The Maine Center for Disease Control and Prevention (Maine CDC) has identified three additional cases of hepatitis A virus infection in Aroostook County since the last update on June 18, 2019. There is now a total of nine confirmed hepatitis A cases in Aroostook County since May 17, 2019. All nine cases are linked to exposures at a restaurant (Burger Boy) in Caribou. There is no ongoing risk to the public from eating at this restaurant, nor is there any ongoing risk to the public as a result of the original case.
Close contacts of affected individuals have been notified and Maine CDC is closely monitoring these cases. However, symptoms of hepatitis A can take weeks to develop. Health care providers are encouraged to remain vigilant for hepatitis A infection.
Anyone who visited this restaurant is now outside the window for which post-exposure prophylaxis is recommended but should watch for symptoms and seek medical attention if symptoms develop. Hepatitis A is a vaccine-preventable, contagious liver disease caused by a virus. Symptoms range from mild illness to a severe sickness that requires hospitalization and can last several months. Most adults with hepatitis A have a sudden onset of symptoms such as tiredness, low appetite, stomach pain, nausea, dark urine, and jaundice (yellowing of the skin and eyes). Most children younger than six years of age do not have symptoms or have an unrecognized infection. If you develop symptoms of hepatitis A, please contact your healthcare provider.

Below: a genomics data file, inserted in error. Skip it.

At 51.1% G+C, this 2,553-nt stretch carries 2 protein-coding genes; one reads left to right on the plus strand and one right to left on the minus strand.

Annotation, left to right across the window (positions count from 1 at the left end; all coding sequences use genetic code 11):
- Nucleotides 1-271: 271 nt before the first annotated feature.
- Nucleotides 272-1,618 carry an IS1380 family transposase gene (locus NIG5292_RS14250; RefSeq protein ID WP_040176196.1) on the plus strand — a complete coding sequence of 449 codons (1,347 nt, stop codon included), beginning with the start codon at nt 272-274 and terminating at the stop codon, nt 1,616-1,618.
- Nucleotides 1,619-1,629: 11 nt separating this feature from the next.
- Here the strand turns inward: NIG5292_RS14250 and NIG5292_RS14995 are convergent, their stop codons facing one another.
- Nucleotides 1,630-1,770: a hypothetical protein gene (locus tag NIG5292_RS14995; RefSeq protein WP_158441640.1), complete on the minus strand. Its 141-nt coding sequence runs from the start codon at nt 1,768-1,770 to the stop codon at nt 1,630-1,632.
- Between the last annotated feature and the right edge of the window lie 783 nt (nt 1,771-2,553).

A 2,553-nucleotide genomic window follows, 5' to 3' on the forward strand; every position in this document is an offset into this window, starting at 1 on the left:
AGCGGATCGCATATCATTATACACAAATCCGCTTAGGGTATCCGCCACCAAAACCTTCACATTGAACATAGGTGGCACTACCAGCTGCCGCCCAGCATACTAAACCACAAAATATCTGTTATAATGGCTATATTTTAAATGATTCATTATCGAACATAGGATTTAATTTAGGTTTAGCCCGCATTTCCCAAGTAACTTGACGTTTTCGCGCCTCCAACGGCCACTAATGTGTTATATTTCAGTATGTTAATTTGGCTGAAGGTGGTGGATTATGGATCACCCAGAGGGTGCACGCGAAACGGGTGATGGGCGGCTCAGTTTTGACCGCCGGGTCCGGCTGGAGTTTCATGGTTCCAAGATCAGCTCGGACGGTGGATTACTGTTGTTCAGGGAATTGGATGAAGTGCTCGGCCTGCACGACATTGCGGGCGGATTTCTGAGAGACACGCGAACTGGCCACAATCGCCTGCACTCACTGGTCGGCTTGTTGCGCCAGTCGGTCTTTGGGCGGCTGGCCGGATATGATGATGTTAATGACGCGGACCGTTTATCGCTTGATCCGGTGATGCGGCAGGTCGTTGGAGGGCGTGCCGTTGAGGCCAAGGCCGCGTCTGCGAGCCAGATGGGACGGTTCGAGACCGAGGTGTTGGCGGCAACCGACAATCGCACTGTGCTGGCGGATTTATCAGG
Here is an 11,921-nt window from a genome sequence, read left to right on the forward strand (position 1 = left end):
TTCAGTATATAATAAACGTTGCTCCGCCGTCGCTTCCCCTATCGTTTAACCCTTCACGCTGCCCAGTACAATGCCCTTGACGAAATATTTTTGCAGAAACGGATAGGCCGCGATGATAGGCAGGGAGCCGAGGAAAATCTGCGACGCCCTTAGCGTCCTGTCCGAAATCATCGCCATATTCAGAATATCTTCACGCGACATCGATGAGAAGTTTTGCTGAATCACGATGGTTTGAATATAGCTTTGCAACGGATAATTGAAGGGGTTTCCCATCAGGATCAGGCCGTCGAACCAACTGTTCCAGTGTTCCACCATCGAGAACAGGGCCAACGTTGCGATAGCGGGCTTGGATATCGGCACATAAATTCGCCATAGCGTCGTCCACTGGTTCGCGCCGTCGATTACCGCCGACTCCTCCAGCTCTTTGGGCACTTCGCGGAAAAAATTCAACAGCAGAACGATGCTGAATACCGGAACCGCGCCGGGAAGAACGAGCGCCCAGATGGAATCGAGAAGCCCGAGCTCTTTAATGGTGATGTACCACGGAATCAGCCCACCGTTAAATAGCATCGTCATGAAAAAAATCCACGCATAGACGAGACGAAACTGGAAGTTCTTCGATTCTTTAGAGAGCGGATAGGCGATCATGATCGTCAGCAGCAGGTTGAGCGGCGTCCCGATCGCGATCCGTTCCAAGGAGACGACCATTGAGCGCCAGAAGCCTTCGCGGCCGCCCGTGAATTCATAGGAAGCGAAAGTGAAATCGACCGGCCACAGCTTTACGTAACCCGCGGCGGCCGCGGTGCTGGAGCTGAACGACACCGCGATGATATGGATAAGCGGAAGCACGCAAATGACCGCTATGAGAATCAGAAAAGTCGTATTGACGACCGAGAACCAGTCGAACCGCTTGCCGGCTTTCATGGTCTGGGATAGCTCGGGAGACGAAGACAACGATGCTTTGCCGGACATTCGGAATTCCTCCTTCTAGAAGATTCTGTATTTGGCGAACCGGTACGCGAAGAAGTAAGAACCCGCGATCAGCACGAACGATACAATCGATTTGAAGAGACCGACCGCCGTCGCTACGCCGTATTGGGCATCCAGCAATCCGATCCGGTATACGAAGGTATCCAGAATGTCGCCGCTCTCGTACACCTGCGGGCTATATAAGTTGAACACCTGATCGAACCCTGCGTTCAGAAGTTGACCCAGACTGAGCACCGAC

This disease usually spreads when a person ingests the virus from contaminated objects, food, or drinks. It can also spread from close contact with an infected person such as caring for someone who is ill.
Outside of these circumstances, the risk of infection is extremely low. Hepatitis A is not spread through casual contact, such as shaking hands or being in the same room as an infected individual.
The best way to prevent hepatitis A infection is to get vaccinated. Other preventive measures include practicing good hand hygiene – thoroughly washing hands after using the bathroom, changing diapers, and before preparing or eating food. We also recommend that all food service workers get vaccinated for hepatitis A.
Maine CDC Public Health Nurses have assisted local medical facilities to administer hepatitis A vaccine, and the Maine CDC Immunization Program has provided hepatitis A vaccine to Aroostook County health care facilities. Maine CDC will continue to post periodic updates on this situation.
Hepatitis A: Marler Clark, The Food Safety Law Firm, is the nation’s leading law firm representing victims of Hepatitis A outbreaks. The Hepatitis A lawyers of Marler Clark have represented thousands of victims of Hepatitis A and other foodborne illness outbreaks and have recovered over $650 million for clients. Marler Clark is the only law firm in the nation with a practice focused exclusively on foodborne illness litigation. Our Hepatitis A lawyers have litigated Hepatitis A cases stemming from outbreaks traced to a variety of sources, such as green onions, lettuce and restaurant food. The law firm has brought Hepatitis A lawsuits against such companies as Costco, Subway, McDonald’s, Red Robin, Chipotle, Quiznos and Carl’s Jr. We proudly represented the family of Donald Rockwell, who died after consuming hepatitis A tainted food and Richard Miller, who required a liver transplant after eating food at a Chi-Chi’s restaurant.
If you or a family member became ill with a Hepatitis A infection after consuming food and you’re interested in pursuing a legal claim, contact the Marler Clark Hepatitis A attorneys for a free case evaluation.